BARNEGAT – A Science Fair held at the Robert L. Horbelt Intermediate School demonstrated that some experiments come with predictable results.
In this case, students in the sixth grade classes showed they could introduce ingenious scientific theories, test them, and come to conclusions. If ever there were a hypothesis the teaching staff banked on proving – this alone produced the best experimental outcome.
“Our theme this year was experimental design,” shared Dr. Krystyne Kennedy, District Supervisor of Science and Technology. “The students all had to come up with their own experiment with an emphasis on picking an independent and dependent variable.”
This approach to the scientific method required students to design a question, make observations and take measurements as part of their experiment. They were also expected to predict results and evaluate their findings to draw conclusions.
Based on the age of the participants, it wasn’t surprising that many of the 250 Science Fair projects on display involved some version of slime experimentation. A second favorite appeared to be applying the scientific method to melting ice.
Madelyn Maniscalco,12, decided to test the effects of salt, sugar, baking soda, sand, and baking powder on melting ice. She combined each of the ingredients in separate bowls of ice and timed how long it took to melt. Madelyn determined that her initial hypothesis was both correct and wrong at the same time.
“I believed that salt was going to melt the fastest,” explained Madelyn. “I also thought that room temperature would take the longest and it turned out that baking soda took the longest.”
Eleven-year-old Lucy O’Halloran took a scientific approach to determining if slime would act differently if she used shampoo to make it instead of glue.
Two weeks after she experimented with two different recipes, Lucy came to a conclusion.
“One stayed the same and the other got hard,” Lucy shared. “It was because of the shampoo.”
Students also had an opportunity to build their self-confidence and presentation skills as a result of the Science Fair. A teacher buzzing by Kyle Minor made sure to let his mom know he received a standing ovation when he explained his project to his entire class.
Kyle decided to create a ball launcher challenge and evaluated the differences between using a foil ball and a paper ball. Serena Minor watched as her son showed the basics of the project and immediately smiled.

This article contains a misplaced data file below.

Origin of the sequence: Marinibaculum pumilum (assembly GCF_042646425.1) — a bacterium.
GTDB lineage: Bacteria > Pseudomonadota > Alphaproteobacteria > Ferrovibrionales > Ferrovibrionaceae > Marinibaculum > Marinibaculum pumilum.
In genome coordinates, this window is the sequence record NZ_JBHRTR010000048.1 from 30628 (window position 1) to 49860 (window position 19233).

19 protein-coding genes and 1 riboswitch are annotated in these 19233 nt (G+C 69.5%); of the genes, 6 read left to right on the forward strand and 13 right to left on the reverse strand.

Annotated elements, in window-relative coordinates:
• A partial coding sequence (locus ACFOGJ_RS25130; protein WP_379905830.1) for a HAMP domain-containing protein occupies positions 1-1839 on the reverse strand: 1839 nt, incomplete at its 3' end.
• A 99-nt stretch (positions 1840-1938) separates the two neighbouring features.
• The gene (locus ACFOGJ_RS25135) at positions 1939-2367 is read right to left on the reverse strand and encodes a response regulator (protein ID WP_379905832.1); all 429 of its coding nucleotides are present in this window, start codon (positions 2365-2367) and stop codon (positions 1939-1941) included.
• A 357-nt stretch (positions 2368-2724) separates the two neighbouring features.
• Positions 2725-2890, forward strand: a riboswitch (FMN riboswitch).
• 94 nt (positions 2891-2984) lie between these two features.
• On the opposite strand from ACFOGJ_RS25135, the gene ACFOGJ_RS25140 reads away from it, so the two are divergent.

“This is huge for him,” Serena shared. “I couldn’t be more proud.”
An overwhelming number of family members came to take in the Science Fair and it seemed clear that many were as excited about the projects as the students themselves.
Jack Odumbo, 11, named his project the “Battle of the Eggs” and decided to test the science of eggs floating in water. He used uncooked eggs and boiled eggs in salt water and tap water to test his theory that the density of salt made the weight heavier than the weight itself.
He learned something else – about his favorite part of the project.
“I really like drawing all kinds of illustrations,” said Jack, pointing to his display. “I made a place for all my data and my predictions and how the experiment turned out.”
Participants in the Science Fair became automatically eligible for a contest judged by a panel of five judges. The third place award went to Sara Mangum, whose project involved Decomposition of Different Materials. Second place winner was Landon Boardingham, who considered the issue of Life in a Closed Ecosystem.
First place winner Cara Mills said her love for horses led her to consider the issue of Equine Parasites.
“I had to do the Wisconsin Sugar Flotation method to find out what parasites were in each of the horse’s fecal matter,” Cara explained. “I tested which horses’ living situation was better for them for their worm count.”
Cara said she determined stall horses had by far the least number of parasites when compared with paddock horses and paddock/stall horses.
“I also figured out that I should have done this project in the light when it was warmer,” said Cara. “The eggs are more dormant in the winter.”
A love of science provides the perfect kickoff for Cara’s future aspirations. One day, when she’s a veterinarian, she may well remember her analysis of equine parasites and put the information to use.